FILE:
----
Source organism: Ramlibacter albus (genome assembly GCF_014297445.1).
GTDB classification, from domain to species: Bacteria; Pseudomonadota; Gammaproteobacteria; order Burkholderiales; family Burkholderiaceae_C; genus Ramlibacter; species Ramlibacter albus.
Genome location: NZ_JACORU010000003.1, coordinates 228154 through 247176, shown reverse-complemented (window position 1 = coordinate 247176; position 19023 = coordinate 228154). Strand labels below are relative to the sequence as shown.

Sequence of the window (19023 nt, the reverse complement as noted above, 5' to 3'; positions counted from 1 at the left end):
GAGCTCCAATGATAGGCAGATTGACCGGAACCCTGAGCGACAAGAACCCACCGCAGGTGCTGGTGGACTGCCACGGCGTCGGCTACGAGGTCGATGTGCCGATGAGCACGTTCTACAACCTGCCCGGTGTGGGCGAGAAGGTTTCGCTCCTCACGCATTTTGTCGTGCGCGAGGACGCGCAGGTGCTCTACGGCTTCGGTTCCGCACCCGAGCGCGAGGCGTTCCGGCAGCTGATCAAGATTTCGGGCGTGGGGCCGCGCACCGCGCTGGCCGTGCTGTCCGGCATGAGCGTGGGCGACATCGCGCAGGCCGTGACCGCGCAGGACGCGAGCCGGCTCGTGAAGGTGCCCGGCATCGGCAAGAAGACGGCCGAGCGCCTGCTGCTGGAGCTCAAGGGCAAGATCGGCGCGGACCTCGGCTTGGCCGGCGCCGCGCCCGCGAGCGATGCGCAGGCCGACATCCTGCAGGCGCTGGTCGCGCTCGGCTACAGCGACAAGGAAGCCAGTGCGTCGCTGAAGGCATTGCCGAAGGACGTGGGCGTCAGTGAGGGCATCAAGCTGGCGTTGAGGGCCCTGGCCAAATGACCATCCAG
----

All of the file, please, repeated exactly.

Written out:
Source organism: Ramlibacter albus (genome assembly GCF_014297445.1).
GTDB classification, from domain to species: Bacteria; Pseudomonadota; Gammaproteobacteria; order Burkholderiales; family Burkholderiaceae_C; genus Ramlibacter; species Ramlibacter albus.
Genome location: NZ_JACORU010000003.1, coordinates 228154 through 247176, shown reverse-complemented (window position 1 = coordinate 247176; position 19023 = coordinate 228154). Strand labels below are relative to the sequence as shown.

Sequence of the window (19023 nt, the reverse complement as noted above, 5' to 3'; positions counted from 1 at the left end):
GAGCTCCAATGATAGGCAGATTGACCGGAACCCTGAGCGACAAGAACCCACCGCAGGTGCTGGTGGACTGCCACGGCGTCGGCTACGAGGTCGATGTGCCGATGAGCACGTTCTACAACCTGCCCGGTGTGGGCGAGAAGGTTTCGCTCCTCACGCATTTTGTCGTGCGCGAGGACGCGCAGGTGCTCTACGGCTTCGGTTCCGCACCCGAGCGCGAGGCGTTCCGGCAGCTGATCAAGATTTCGGGCGTGGGGCCGCGCACCGCGCTGGCCGTGCTGTCCGGCATGAGCGTGGGCGACATCGCGCAGGCCGTGACCGCGCAGGACGCGAGCCGGCTCGTGAAGGTGCCCGGCATCGGCAAGAAGACGGCCGAGCGCCTGCTGCTGGAGCTCAAGGGCAAGATCGGCGCGGACCTCGGCTTGGCCGGCGCCGCGCCCGCGAGCGATGCGCAGGCCGACATCCTGCAGGCGCTGGTCGCGCTCGGCTACAGCGACAAGGAAGCCAGTGCGTCGCTGAAGGCATTGCCGAAGGACGTGGGCGTCAGTGAGGGCATCAAGCTGGCGTTGAGGGCCCTGGCCAAATGACCATCCAG